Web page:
VIEWS: Energy Innovation vs. Intellectual Property Rights – A Necessary Inquiry into Values

Dispatch from SSC Intern Paul Turaew

Recently, America entered into a formal understanding with China in which the two nations expressed their intent to cooperate with one another in order to address and solve the global warming (also known as climate change) dilemma. The memorandum formalizing this understanding was broad and comprised of promises such as:

Commit[ing] to respond vigorously to the challenges of energy security, climate change and environmental protection through ambitious domestic action and international cooperation; and

Resolve[ing] to pursue areas of cooperation where joint expertise, resources, research capacity and combined market size can accelerate progress towards mutual goals.

The memo did not explicitly bind the nations into taking any specific measures. None the less, it was explicit enough for some in the private sector to take notice.

For many businesses, cooperation and sharing is great only to the extent that it doesn’t hinder the economic bottom line – businesses are in business to make profit. This is not necessarily a bad thing under “normal” circumstances. American businesses that research, experiment and create new, clean and efficient energy technologies are (and should rightly be) protected from others copying and profiting off of their hard work. Within the U.S. there are a plethora of statutes that do just that. However, these protections are not mirrored in China. Many domestic companies expressed great concern over this newly formed, federally-backed partnership between the U.S. and China because they believe their efforts will be looted. Large multi-national companies like GE oppose IP (intellectual property) liberalization by claiming their overseas operations are in the rightful place to implement their efforts – not Chinese companies.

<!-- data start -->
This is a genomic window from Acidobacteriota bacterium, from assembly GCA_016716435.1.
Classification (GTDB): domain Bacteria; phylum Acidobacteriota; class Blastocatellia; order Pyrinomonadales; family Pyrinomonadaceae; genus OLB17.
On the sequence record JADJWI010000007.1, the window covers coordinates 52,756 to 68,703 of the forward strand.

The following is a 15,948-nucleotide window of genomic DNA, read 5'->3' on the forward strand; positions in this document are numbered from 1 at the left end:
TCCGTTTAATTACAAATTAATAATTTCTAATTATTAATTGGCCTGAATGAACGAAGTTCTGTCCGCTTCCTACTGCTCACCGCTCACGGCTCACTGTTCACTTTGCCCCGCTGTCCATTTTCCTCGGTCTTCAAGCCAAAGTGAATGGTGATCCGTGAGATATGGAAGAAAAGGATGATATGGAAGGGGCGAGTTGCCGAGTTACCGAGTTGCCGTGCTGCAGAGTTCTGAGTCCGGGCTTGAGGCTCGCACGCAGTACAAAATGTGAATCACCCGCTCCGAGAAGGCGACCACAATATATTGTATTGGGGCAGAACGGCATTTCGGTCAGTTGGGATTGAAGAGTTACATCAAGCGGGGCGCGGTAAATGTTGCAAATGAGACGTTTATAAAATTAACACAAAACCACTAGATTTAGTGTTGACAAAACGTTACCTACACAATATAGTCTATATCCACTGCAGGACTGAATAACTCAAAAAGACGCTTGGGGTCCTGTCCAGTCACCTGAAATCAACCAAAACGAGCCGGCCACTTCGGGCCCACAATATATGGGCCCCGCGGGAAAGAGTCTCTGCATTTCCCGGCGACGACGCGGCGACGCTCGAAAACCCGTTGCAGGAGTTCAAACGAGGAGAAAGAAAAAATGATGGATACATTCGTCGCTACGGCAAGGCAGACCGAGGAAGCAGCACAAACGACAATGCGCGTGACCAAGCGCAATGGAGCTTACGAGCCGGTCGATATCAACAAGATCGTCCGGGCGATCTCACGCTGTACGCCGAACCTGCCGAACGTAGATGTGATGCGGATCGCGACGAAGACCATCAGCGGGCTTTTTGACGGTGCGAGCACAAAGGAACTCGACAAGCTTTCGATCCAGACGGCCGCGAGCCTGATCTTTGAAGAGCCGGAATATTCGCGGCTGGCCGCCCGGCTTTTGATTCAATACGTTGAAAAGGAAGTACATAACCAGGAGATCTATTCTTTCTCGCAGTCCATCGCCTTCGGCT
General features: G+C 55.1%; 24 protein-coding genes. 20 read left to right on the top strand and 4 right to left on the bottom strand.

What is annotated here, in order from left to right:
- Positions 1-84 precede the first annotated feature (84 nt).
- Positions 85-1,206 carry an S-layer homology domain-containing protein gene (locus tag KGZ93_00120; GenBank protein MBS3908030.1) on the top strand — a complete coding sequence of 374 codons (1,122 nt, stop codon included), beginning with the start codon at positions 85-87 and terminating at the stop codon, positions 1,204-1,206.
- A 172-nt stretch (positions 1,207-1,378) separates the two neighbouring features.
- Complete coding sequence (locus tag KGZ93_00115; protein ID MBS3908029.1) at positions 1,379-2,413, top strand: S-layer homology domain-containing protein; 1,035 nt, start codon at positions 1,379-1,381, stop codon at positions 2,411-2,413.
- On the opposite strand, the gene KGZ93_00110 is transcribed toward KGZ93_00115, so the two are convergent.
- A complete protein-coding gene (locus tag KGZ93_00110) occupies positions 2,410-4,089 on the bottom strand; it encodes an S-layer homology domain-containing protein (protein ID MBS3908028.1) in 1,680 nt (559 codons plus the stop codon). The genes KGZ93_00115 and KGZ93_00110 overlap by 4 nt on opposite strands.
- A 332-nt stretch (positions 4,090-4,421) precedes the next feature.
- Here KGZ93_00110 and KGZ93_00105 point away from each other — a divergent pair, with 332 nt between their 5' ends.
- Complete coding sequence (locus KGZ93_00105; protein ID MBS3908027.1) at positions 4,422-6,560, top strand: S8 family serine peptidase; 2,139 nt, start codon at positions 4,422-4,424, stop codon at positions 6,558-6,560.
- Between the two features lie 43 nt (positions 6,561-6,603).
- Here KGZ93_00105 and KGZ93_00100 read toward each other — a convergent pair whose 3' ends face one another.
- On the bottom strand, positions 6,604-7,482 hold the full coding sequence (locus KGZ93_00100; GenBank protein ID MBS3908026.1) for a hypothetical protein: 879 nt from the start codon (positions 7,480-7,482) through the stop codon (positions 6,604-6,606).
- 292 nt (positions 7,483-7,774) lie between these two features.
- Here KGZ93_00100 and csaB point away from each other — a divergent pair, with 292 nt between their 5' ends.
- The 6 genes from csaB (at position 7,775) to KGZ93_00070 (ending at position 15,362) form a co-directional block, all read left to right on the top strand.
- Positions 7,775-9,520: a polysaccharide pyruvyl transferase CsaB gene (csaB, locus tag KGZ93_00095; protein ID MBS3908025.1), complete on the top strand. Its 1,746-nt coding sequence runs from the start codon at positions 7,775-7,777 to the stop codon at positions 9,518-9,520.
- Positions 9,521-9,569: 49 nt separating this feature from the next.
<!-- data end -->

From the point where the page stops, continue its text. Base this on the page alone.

Energy Secretary Chu believes that dropping some forms of IP protection may be needed - he is under the impression that we are not living under “normal circumstances.” Secretary Chu provided the example of new technology developed by a US company that allows power plants to store and capture CO2. Dr. Chu uses this example to illustrate his reasoning that because the US-based company cannot actually build this new power plant domestically to ship overseas (generating revenue), the fiscal deterrents are minimal and should not prevent the company from sharing the technology, thereby mitigating global warming - the greater good.

If the broader, long term implications of climate change are not kept in mind, it won’t matter what side prevails – we’ll all lose. A better answer may lie in seriously considering Dr. Chu’s ideas which may lead current IP laws to be amended and relaxed. Climate change is a significant enough issue that we should not let economic profit hinder progress. We must discover a middle ground, allowing for cooperation and sharing of helpful technologies while not stifling companies’ bottom lines and hindering progress. A good place to start would be to ensure that the new, less stringent protections do not lead to abuse.